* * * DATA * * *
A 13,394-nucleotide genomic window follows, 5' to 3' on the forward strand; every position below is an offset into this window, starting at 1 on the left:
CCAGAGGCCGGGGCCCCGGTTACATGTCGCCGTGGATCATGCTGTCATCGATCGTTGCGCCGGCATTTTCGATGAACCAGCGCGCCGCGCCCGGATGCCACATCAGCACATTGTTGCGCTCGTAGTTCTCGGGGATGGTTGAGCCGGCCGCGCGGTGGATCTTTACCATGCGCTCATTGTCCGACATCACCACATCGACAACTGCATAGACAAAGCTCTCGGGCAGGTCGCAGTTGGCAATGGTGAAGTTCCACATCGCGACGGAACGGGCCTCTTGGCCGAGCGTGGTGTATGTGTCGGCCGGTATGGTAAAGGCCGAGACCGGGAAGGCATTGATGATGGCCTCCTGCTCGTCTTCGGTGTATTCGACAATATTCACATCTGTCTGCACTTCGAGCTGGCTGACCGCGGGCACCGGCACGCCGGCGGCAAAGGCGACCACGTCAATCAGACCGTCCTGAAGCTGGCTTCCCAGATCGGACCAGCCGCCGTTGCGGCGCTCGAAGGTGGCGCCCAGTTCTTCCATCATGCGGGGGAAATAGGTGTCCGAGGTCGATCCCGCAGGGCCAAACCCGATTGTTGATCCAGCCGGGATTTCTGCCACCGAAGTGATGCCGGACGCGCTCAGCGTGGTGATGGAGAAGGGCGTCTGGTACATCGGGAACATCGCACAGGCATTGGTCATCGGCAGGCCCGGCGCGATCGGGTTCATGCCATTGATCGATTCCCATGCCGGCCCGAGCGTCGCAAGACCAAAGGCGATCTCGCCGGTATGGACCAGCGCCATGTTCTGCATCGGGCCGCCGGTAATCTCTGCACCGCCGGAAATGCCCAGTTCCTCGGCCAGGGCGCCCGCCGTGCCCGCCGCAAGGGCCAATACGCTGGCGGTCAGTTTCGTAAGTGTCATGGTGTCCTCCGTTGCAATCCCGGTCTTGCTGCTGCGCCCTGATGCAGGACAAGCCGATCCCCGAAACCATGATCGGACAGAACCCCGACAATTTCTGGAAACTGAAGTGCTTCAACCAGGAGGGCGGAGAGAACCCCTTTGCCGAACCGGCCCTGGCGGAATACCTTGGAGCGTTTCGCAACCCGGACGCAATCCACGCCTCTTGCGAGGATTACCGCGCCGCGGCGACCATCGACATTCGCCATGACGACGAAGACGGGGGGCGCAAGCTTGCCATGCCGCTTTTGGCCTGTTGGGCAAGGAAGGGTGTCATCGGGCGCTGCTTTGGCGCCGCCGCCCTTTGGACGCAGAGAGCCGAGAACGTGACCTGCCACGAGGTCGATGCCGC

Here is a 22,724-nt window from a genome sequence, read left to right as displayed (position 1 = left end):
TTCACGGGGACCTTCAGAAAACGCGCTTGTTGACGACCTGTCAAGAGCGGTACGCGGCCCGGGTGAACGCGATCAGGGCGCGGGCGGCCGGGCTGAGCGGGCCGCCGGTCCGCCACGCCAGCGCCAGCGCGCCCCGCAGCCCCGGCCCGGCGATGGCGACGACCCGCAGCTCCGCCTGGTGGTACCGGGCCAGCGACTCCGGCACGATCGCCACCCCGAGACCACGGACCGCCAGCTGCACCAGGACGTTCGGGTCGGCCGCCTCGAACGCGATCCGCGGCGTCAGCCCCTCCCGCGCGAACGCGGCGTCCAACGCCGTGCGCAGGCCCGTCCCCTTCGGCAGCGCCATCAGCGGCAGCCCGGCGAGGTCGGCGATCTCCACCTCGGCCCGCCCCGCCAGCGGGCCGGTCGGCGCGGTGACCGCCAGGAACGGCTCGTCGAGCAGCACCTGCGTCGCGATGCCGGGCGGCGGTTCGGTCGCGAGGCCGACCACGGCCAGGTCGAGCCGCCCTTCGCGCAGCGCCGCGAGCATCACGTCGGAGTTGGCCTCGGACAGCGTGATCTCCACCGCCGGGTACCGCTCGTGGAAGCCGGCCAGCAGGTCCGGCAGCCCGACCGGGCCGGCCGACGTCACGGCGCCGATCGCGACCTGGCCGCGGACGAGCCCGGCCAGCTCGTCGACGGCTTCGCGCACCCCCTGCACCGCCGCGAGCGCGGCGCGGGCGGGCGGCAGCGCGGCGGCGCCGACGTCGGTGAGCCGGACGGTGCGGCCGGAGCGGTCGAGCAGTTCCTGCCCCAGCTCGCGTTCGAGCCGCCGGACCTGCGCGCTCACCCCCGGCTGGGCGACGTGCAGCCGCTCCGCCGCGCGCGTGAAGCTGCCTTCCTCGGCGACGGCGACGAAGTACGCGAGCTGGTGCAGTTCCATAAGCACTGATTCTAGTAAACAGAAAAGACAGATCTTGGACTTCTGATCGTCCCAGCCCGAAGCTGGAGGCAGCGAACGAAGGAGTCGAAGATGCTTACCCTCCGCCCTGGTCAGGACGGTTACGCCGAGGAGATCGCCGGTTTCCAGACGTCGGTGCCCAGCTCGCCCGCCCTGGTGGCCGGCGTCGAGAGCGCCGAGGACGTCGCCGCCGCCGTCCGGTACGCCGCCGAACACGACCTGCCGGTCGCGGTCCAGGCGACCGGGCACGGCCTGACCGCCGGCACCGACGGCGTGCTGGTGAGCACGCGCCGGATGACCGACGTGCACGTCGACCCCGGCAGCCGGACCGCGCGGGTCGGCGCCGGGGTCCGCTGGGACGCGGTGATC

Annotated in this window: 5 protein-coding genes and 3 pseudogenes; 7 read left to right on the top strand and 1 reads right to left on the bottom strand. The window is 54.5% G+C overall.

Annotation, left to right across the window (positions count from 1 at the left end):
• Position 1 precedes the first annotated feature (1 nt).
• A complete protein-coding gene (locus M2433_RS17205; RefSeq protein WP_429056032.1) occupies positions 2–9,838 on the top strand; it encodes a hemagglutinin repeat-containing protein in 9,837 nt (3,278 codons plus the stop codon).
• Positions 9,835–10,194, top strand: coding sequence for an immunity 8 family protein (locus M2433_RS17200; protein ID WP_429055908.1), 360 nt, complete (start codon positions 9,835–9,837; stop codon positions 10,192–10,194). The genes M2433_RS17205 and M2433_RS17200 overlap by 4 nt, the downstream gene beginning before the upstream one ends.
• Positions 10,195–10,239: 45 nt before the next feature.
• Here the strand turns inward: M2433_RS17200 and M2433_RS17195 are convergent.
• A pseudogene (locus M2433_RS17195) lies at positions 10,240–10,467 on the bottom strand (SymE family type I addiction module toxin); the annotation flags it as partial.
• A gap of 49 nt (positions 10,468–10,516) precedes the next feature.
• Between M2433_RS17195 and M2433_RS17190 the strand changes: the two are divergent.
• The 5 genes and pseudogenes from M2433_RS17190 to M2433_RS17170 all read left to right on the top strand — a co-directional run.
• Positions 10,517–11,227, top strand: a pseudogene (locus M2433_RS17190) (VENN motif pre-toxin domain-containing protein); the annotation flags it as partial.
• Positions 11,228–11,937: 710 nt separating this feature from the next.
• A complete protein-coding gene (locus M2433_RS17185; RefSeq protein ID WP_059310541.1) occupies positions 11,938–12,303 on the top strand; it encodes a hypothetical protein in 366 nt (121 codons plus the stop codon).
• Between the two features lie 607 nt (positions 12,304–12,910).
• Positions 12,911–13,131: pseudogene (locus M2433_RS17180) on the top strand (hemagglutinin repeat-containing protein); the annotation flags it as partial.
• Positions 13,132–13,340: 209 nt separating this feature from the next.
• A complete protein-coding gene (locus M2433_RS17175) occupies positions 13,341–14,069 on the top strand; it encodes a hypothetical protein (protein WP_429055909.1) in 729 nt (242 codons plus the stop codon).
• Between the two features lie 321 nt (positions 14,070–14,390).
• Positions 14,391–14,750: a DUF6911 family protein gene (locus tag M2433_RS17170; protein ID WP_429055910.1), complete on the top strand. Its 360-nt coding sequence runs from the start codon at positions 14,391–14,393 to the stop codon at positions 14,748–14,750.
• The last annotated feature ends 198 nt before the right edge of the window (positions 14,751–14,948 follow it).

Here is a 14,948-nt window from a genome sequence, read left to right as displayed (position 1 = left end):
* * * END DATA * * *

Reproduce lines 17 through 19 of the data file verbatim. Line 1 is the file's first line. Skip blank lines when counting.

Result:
• Positions 11,228–11,937: 710 nt separating this feature from the next.
• A complete protein-coding gene (locus M2433_RS17185; RefSeq protein ID WP_059310541.1) occupies positions 11,938–12,303 on the top strand; it encodes a hypothetical protein in 366 nt (121 codons plus the stop codon).
• Between the two features lie 607 nt (positions 12,304–12,910).